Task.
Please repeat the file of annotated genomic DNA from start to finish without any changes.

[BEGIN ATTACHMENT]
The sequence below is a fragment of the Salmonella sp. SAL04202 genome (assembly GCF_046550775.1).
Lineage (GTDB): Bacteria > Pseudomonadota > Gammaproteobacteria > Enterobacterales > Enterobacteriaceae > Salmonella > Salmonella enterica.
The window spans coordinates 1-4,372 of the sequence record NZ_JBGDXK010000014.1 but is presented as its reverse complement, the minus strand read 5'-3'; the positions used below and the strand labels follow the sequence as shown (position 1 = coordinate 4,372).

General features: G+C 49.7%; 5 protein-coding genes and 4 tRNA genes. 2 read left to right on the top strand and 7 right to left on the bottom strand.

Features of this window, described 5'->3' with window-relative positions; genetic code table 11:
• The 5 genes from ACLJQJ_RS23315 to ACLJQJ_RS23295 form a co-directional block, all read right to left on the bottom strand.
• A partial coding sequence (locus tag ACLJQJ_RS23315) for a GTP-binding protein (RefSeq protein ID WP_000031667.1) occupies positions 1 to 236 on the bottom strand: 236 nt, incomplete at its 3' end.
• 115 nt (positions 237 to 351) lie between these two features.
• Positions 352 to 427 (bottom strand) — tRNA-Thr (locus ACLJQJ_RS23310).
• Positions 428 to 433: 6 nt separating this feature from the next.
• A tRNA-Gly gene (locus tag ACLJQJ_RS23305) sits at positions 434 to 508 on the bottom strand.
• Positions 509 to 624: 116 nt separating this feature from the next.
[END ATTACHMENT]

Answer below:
The sequence below is a fragment of the Salmonella sp. SAL04202 genome (assembly GCF_046550775.1).
Lineage (GTDB): Bacteria > Pseudomonadota > Gammaproteobacteria > Enterobacterales > Enterobacteriaceae > Salmonella > Salmonella enterica.
The window spans coordinates 1-4,372 of the sequence record NZ_JBGDXK010000014.1 but is presented as its reverse complement, the minus strand read 5'-3'; the positions used below and the strand labels follow the sequence as shown (position 1 = coordinate 4,372).

General features: G+C 49.7%; 5 protein-coding genes and 4 tRNA genes. 2 read left to right on the top strand and 7 right to left on the bottom strand.

Features of this window, described 5'->3' with window-relative positions; genetic code table 11:
• The 5 genes from ACLJQJ_RS23315 to ACLJQJ_RS23295 form a co-directional block, all read right to left on the bottom strand.
• A partial coding sequence (locus tag ACLJQJ_RS23315) for a GTP-binding protein (RefSeq protein ID WP_000031667.1) occupies positions 1 to 236 on the bottom strand: 236 nt, incomplete at its 3' end.
• 115 nt (positions 237 to 351) lie between these two features.
• Positions 352 to 427 (bottom strand) — tRNA-Thr (locus ACLJQJ_RS23310).
• Positions 428 to 433: 6 nt separating this feature from the next.
• A tRNA-Gly gene (locus tag ACLJQJ_RS23305) sits at positions 434 to 508 on the bottom strand.
• Positions 509 to 624: 116 nt separating this feature from the next.